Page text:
David Linville had just finished up his shift at the Horn Lake Fire Department on September 11, 2001 and was out doing some work on a side job when he first heard the news on the radio that two planes had crashed into the World Trade Center in New York City.
He went straight back to the fire station and spent the rest of the morning with his fellow firefighters watching the tragic events unfold on television.
“We were kind of shocked to see what we were seeing on the TV,” Linville said. “It was something that our United States and Americans had never witnessed before as far as an attack on our own country and our own land.”
Linville, who is now fire chief in Horn Lake, spoke about 9-11 during a memorial ceremony held at the Hugh Dancy American Legion Post 134 in Horn Lake.
He paid tribute to the men and women who lost their lives that day, as well as to the bravery of the fallen firefighters who died in the line of duty saving innocent lives.
Linville said just like soldiers who are trained to put their lives on the line in the defense of their fellow countrymen, the fire fighters, police, and first responders who went inside the burning World Trade Center towers went in because they were trained to get people out.
“There were over 300 fire, police, and EMS people in New York alone who died,” Linville said. “We train to serve and protect, but to save life first. Every one of those firemen in New York went into those towers not knowing they weren’t coming out, but they knew thy had to get people out. They were trained to do that and without doubt kept going in.”
Linville said it is important to never forget 9-11, and even more important to continue to teach children today about what happened so that the memory of those who were killed will live on forever.
“There are a lot of people today who are celebrating or celebrating the memory of 9-11, but they were not even born that day,” Linville said. “We have to teach that in the schools because if it is not remembered, then it can be forgotten. We never want to forget that particular day. I pray that it will never happen in the United States again. But if we let our guard down, I’m afraid that it could happen and be worse. But we pray that it won’t.”
Linville continued the old custom of ringing a bell or “striking the four 5’s” to honor fallen firefighters.
District 1 Mississippi State Senator Michael McClendon thanked first responders for all they do to keep the community safe, and urged citizens to insist that their government leaders provide the necessary funding they need, as well as to veterans and the Armed Forces.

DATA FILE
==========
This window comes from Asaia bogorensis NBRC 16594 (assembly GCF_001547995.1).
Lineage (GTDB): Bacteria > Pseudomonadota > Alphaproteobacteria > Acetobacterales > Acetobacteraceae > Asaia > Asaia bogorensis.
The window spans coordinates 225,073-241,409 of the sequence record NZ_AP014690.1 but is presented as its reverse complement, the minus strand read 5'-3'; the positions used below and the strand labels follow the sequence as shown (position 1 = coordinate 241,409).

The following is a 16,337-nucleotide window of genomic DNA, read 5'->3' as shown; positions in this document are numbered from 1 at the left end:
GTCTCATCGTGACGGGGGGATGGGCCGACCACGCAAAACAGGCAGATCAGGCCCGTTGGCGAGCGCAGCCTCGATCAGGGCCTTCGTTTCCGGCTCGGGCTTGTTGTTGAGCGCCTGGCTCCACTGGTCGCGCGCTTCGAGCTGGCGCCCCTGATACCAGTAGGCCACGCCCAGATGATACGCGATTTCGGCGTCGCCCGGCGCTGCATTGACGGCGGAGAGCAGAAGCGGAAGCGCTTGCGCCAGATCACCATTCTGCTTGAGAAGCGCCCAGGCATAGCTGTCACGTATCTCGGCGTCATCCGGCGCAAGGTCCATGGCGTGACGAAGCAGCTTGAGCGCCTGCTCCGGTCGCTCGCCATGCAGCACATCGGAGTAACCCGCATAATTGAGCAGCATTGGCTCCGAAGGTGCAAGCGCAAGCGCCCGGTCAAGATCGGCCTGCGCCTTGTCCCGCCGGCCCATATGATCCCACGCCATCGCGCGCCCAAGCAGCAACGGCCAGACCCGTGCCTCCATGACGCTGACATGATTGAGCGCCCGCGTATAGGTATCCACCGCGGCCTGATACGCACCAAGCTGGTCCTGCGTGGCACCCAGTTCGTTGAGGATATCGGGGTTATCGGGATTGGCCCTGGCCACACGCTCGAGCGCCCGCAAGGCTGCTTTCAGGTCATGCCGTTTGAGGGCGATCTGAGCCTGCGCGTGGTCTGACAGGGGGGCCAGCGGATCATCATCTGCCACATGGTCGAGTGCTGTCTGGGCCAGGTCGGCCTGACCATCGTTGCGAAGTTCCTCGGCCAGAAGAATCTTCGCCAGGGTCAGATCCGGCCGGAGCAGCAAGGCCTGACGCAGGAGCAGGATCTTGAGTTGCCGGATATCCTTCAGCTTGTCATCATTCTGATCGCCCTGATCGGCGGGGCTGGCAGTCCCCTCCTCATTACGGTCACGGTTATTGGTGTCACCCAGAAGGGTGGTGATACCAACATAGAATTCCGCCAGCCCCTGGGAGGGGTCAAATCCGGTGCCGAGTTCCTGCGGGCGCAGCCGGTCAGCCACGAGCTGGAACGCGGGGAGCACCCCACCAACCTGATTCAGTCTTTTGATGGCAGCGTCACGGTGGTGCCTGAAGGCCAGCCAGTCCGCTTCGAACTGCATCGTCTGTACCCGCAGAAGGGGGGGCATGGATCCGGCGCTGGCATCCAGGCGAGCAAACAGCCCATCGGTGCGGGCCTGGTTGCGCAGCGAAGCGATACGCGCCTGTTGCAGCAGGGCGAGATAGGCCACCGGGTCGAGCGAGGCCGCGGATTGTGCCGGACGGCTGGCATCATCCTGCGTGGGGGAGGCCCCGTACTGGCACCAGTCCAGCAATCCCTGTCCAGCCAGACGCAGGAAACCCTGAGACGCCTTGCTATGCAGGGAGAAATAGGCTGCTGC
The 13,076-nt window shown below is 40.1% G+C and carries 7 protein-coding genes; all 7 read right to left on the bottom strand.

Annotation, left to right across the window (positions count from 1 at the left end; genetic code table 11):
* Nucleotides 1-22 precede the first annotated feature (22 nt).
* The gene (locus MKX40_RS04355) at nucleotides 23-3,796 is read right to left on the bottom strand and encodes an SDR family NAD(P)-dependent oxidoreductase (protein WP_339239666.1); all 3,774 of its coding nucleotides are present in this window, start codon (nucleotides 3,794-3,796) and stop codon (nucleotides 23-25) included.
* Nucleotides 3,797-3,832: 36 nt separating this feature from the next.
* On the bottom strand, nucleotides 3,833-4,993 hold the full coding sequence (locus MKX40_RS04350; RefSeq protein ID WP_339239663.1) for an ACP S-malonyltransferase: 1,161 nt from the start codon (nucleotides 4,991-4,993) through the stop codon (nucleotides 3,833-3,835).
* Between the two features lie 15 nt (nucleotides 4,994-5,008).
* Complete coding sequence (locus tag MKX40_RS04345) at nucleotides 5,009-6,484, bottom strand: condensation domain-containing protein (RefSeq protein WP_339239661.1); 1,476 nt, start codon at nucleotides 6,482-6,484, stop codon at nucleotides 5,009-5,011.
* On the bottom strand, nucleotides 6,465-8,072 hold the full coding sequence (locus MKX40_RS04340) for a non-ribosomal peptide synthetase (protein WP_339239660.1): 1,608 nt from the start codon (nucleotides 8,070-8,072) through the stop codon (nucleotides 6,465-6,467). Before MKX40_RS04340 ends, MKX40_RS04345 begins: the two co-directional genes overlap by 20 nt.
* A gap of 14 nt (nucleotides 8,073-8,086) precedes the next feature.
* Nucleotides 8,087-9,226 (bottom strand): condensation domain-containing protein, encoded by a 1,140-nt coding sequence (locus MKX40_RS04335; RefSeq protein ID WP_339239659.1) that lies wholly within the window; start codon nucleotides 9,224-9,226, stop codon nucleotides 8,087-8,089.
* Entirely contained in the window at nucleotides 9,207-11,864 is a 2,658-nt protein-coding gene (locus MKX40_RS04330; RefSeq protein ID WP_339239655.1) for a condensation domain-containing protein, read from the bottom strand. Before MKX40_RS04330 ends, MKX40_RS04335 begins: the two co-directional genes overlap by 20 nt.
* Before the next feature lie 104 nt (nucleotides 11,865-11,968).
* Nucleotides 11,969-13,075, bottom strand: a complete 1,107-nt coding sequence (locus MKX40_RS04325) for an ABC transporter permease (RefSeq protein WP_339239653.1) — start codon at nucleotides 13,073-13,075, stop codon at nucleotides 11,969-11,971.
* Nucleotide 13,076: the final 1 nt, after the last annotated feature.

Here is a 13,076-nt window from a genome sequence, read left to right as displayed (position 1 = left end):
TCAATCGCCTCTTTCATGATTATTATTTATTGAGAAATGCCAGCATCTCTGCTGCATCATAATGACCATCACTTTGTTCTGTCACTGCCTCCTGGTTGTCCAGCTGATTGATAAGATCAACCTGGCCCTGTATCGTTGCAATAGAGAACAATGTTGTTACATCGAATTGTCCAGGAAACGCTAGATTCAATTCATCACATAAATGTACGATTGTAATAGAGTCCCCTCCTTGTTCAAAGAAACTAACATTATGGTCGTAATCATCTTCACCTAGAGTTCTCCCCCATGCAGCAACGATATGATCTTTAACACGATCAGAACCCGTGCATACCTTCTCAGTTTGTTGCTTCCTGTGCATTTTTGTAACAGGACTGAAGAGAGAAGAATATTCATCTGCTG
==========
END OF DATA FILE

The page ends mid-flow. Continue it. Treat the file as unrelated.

“Without them, we can not have normality in our municipalities, counties, and in the nation - whether it is going to pick up a COVID person, or going to pick up somebody on life support,” McClendon said.
Horn Lake Ward 4 Alderman Dave Young, who is also a member of the American Legion, read a proclamation by Mayor Allen Latimer commemorating 9-11 as a day to never forget all of the victims who perished in the terrorist attack.
District 40 State Rep. Hester Jackson-McCray presented a similar resolution from the Mississippi House of Representatives saluting the veterans at Post 134 for their efforts to mark the solemn occasion, and to express sympathy for the lives lost and gratitude to the first responders for their commitment to the citizens of the United States.
Jackson-McCray said the COVID-19 pandemic is America’s current 9-11 and urged the public to honor first responders by getting vaccinated and wearing a mask to help stop the spread of the disease.
“Our Mississippi first responders need our help today,” Jackson-McCray said. “After more than a yearof responding to the COVID virus pandemic, they are seeing no end to the non-stop calls for emergency services that has filled our hospitals to overflowing. In Mississippi, we are not helping our first responders nor our health care providers when only 39.6 percent of us are fully vaccinated.”
Jackson-McCray said it is alarming that EMTs can’t transport car crash victims or heart attack patients to the emergency room because all of the beds in DeSoto County’s hospitals are full of COVID patients, many of which are not vaccinated.
“Please respect our first responders by being vaccinated,” said. “And when you qualify to get the booster shot. We owe our first responders our gratitude and we must focus on protecting our first responders and our educators, who are remarkable, helpful people, by being vaccinated and wearing a mask.”